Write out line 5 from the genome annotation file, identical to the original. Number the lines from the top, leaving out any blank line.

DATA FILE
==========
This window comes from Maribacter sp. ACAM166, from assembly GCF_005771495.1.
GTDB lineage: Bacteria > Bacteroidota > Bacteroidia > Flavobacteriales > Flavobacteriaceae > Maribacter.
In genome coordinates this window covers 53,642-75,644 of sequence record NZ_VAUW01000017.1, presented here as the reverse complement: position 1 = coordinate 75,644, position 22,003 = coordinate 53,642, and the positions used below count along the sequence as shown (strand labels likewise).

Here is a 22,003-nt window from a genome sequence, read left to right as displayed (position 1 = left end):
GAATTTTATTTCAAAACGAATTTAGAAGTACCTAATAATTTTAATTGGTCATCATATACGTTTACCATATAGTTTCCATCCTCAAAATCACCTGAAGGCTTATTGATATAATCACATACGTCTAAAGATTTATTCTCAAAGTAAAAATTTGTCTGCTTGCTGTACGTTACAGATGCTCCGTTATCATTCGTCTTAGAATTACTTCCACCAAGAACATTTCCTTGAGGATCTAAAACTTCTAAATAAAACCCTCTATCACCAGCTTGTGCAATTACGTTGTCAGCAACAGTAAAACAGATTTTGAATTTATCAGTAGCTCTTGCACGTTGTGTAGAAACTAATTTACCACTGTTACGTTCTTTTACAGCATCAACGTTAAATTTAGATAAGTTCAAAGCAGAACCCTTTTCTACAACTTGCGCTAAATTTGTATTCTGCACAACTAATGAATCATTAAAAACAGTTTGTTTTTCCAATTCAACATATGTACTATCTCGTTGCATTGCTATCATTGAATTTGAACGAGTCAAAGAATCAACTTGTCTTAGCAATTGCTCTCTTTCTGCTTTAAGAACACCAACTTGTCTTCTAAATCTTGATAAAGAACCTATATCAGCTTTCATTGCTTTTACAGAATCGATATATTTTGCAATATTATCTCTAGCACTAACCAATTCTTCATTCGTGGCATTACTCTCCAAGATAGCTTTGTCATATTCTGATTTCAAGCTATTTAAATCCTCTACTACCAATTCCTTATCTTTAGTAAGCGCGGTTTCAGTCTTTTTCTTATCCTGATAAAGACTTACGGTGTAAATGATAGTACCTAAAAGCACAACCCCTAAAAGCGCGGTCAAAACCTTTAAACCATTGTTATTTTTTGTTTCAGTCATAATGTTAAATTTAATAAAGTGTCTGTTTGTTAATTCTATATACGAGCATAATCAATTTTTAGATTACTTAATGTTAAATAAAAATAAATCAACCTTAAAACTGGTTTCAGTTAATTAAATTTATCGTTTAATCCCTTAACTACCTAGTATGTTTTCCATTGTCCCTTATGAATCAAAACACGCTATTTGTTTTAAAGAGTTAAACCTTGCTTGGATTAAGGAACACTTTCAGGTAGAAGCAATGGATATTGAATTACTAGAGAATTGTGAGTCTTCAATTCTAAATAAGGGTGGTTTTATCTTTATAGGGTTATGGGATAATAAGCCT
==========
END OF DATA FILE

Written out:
GAATTTTATTTCAAAACGAATTTAGAAGTACCTAATAATTTTAATTGGTCATCATATACGTTTACCATATAGTTTCCATCCTCAAAATCACCTGAAGGCTTATTGATATAATCACATACGTCTAAAGATTTATTCTCAAAGTAAAAATTTGTCTGCTTGCTGTACGTTACAGATGCTCCGTTATCATTCGTCTTAGAATTACTTCCACCAAGAACATTTCCTTGAGGATCTAAAACTTCTAAATAAAACCCTCTATCACCAGCTTGTGCAATTACGTTGTCAGCAACAGTAAAACAGATTTTGAATTTATCAGTAGCTCTTGCACGTTGTGTAGAAACTAATTTACCACTGTTACGTTCTTTTACAGCATCAACGTTAAATTTAGATAAGTTCAAAGCAGAACCCTTTTCTACAACTTGCGCTAAATTTGTATTCTGCACAACTAATGAATCATTAAAAACAGTTTGTTTTTCCAATTCAACATATGTACTATCTCGTTGCATTGCTATCATTGAATTTGAACGAGTCAAAGAATCAACTTGTCTTAGCAATTGCTCTCTTTCTGCTTTAAGAACACCAACTTGTCTTCTAAATCTTGATAAAGAACCTATATCAGCTTTCATTGCTTTTACAGAATCGATATATTTTGCAATATTATCTCTAGCACTAACCAATTCTTCATTCGTGGCATTACTCTCCAAGATAGCTTTGTCATATTCTGATTTCAAGCTATTTAAATCCTCTACTACCAATTCCTTATCTTTAGTAAGCGCGGTTTCAGTCTTTTTCTTATCCTGATAAAGACTTACGGTGTAAATGATAGTACCTAAAAGCACAACCCCTAAAAGCGCGGTCAAAACCTTTAAACCATTGTTATTTTTTGTTTCAGTCATAATGTTAAATTTAATAAAGTGTCTGTTTGTTAATTCTATATACGAGCATAATCAATTTTTAGATTACTTAATGTTAAATAAAAATAAATCAACCTTAAAACTGGTTTCAGTTAATTAAATTTATCGTTTAATCCCTTAACTACCTAGTATGTTTTCCATTGTCCCTTATGAATCAAAACACGCTATTTGTTTTAAAGAGTTAAACCTTGCTTGGATTAAGGAACACTTTCAGGTAGAAGCAATGGATATTGAATTACTAGAGAATTGTGAGTCTTCAATTCTAAATAAGGGTGGTTTTATCTTTATAGGGTTATGGGATAATAAGCCT